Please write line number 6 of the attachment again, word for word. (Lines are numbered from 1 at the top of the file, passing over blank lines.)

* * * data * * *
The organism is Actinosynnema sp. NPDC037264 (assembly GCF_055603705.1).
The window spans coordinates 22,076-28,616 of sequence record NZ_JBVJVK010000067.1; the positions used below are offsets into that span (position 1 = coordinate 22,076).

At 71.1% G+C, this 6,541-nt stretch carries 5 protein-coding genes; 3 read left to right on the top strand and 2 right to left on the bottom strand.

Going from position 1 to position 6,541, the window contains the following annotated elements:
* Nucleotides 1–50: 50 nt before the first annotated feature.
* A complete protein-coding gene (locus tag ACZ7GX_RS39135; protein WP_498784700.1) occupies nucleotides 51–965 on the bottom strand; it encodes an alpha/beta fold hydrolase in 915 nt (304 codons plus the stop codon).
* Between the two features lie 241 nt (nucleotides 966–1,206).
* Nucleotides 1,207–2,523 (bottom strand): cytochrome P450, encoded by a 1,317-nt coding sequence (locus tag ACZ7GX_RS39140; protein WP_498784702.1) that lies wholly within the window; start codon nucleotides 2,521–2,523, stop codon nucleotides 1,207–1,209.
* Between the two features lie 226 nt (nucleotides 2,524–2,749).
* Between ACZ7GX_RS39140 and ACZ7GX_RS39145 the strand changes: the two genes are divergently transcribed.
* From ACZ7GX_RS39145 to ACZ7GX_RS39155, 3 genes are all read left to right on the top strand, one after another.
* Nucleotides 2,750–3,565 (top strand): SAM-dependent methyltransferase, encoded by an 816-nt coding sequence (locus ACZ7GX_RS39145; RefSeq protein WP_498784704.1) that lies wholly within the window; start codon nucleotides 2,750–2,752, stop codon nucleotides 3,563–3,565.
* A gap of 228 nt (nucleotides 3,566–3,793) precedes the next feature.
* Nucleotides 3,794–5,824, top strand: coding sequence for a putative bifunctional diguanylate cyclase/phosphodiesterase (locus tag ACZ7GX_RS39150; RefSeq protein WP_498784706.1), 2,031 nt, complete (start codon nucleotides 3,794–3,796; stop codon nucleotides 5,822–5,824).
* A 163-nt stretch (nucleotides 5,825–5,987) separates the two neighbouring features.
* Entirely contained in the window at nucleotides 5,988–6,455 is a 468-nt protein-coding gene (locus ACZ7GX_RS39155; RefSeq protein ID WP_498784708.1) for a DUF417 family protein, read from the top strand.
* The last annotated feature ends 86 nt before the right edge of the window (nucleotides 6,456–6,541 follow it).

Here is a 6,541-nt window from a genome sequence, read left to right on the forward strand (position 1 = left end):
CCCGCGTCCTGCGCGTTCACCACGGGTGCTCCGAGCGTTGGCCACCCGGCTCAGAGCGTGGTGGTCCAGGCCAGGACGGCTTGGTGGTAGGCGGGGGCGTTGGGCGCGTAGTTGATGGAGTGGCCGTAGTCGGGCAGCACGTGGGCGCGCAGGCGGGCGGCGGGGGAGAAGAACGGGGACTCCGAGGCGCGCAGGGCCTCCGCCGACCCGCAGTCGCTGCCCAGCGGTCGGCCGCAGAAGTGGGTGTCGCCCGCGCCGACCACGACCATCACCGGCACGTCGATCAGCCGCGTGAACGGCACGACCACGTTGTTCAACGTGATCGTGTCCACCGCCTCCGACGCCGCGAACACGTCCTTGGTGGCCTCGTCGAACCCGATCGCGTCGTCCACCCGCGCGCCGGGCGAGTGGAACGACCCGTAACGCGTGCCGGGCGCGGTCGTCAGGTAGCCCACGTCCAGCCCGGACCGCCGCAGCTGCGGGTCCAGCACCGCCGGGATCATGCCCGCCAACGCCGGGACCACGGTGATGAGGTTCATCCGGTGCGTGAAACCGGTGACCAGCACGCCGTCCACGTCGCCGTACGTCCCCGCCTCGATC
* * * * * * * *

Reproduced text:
* A complete protein-coding gene (locus tag ACZ7GX_RS39135; protein WP_498784700.1) occupies nucleotides 51–965 on the bottom strand; it encodes an alpha/beta fold hydrolase in 915 nt (304 codons plus the stop codon).